A theme within this frame story prequel revolves around change and its impact on human relationships and cultures. From the novel’s beginning, this Druid clan is fighting a dramatic shift within the Saxon kingdoms surrounding their valley. Set during the spread of Christianity in what will become Britain and the shift away from pagan gods and goddesses, the sacred shrines and village of retreated into an even more secluded region. For many years, their isolation kept away the influences brought by Roman occupation; however, as more and more Saxons converted, the worshipers of the Mother Goddess began to convert, including members of Herrwn’s own family,  believers defecting and losing faith. For a Chief Priest set to educate future priests to pass on their very heritage, these changes literally show the end of an age-old religion. He must watch his very life foundation shift in the uncertain times. Every choice, every thought is consummoned with rituals that are fast becoming meaningless, and reconciling–much less accepting–these changes will cost Herrwn more than a sleepless night. Not only is the clan facing a loss of faith, the mature priest must also learn to live with a younger generation that seems to disregard many of the traditions he is fighting so hard to save. From a Goddess Incarnate chosen for her beauty rather than wisdom to her blood-thirsty consort challenging better trained and better equipped Saxon enemies, the generation set to lead the group into a deteriorating future poses a change to the somber, thoughtful people of Herrwn’s youth.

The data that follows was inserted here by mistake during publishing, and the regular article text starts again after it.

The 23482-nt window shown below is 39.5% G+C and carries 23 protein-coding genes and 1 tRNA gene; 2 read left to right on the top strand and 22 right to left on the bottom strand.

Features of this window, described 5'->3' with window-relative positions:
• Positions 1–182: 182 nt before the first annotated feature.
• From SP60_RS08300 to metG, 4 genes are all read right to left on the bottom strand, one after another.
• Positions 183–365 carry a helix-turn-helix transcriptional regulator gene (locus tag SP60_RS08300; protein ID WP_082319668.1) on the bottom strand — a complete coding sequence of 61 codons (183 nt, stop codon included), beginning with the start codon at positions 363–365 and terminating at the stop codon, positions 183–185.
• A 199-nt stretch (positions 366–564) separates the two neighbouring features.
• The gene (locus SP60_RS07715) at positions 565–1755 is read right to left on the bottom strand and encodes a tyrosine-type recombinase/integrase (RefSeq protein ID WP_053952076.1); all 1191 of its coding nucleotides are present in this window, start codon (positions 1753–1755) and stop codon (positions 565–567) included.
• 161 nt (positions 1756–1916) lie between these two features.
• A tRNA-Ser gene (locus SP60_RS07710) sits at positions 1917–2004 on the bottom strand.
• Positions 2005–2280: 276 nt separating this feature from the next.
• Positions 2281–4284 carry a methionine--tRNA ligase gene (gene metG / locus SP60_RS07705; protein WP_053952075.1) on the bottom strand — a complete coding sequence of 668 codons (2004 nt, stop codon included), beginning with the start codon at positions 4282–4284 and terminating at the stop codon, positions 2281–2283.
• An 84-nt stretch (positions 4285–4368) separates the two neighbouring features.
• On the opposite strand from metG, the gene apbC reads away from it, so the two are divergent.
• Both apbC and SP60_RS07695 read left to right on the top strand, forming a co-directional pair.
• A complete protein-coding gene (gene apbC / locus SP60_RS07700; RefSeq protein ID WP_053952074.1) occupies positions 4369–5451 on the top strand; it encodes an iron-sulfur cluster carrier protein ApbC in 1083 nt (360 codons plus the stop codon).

With the attention to detail, explanation of ancient rituals, and the mythology within the clan’s legends, this novel builds a community, exploring a people about which little is actually known. It’s an unforgettable portrayal breathing life into a long-dead civilization.

This review was written for Chanticleer Reviews.